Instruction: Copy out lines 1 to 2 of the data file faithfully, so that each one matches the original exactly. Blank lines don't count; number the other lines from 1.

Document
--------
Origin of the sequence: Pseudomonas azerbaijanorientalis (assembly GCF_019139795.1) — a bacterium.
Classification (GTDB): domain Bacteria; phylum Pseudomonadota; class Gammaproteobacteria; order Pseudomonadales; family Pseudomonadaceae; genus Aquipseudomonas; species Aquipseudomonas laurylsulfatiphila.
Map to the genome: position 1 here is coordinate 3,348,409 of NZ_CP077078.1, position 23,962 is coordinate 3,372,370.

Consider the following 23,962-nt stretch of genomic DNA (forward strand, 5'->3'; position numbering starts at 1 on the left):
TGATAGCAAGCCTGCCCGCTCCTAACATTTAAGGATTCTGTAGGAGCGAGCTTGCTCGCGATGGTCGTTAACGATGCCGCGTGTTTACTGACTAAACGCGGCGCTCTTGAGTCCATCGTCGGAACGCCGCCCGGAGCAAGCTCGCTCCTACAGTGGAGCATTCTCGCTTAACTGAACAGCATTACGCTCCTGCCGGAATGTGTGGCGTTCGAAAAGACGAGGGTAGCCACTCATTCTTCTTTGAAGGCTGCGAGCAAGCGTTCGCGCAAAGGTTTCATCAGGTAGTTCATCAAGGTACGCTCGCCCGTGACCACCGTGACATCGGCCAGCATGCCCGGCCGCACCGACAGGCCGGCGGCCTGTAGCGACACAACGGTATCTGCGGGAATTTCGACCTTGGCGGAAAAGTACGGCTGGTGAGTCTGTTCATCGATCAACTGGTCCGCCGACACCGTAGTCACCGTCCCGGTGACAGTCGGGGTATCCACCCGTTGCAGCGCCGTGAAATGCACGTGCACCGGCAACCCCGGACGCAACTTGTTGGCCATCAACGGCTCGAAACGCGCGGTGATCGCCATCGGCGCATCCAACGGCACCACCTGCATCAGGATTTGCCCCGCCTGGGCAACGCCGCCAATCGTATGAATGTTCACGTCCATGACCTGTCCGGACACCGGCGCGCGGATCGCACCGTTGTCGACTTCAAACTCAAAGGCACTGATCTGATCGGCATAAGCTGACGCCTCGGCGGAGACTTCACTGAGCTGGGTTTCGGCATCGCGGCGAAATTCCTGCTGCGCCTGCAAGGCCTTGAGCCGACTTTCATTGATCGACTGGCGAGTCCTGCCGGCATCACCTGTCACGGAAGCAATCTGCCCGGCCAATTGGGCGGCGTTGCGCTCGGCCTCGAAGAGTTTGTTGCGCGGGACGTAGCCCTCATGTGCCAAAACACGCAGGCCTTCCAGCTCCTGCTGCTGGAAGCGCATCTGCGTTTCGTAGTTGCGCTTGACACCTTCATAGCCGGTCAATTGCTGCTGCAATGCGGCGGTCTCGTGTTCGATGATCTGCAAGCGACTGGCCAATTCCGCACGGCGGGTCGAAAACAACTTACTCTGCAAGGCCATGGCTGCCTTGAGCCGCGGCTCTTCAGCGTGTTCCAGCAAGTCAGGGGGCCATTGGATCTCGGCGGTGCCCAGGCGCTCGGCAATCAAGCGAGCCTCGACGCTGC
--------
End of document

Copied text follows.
Origin of the sequence: Pseudomonas azerbaijanorientalis (assembly GCF_019139795.1) — a bacterium.
Classification (GTDB): domain Bacteria; phylum Pseudomonadota; class Gammaproteobacteria; order Pseudomonadales; family Pseudomonadaceae; genus Aquipseudomonas; species Aquipseudomonas laurylsulfatiphila.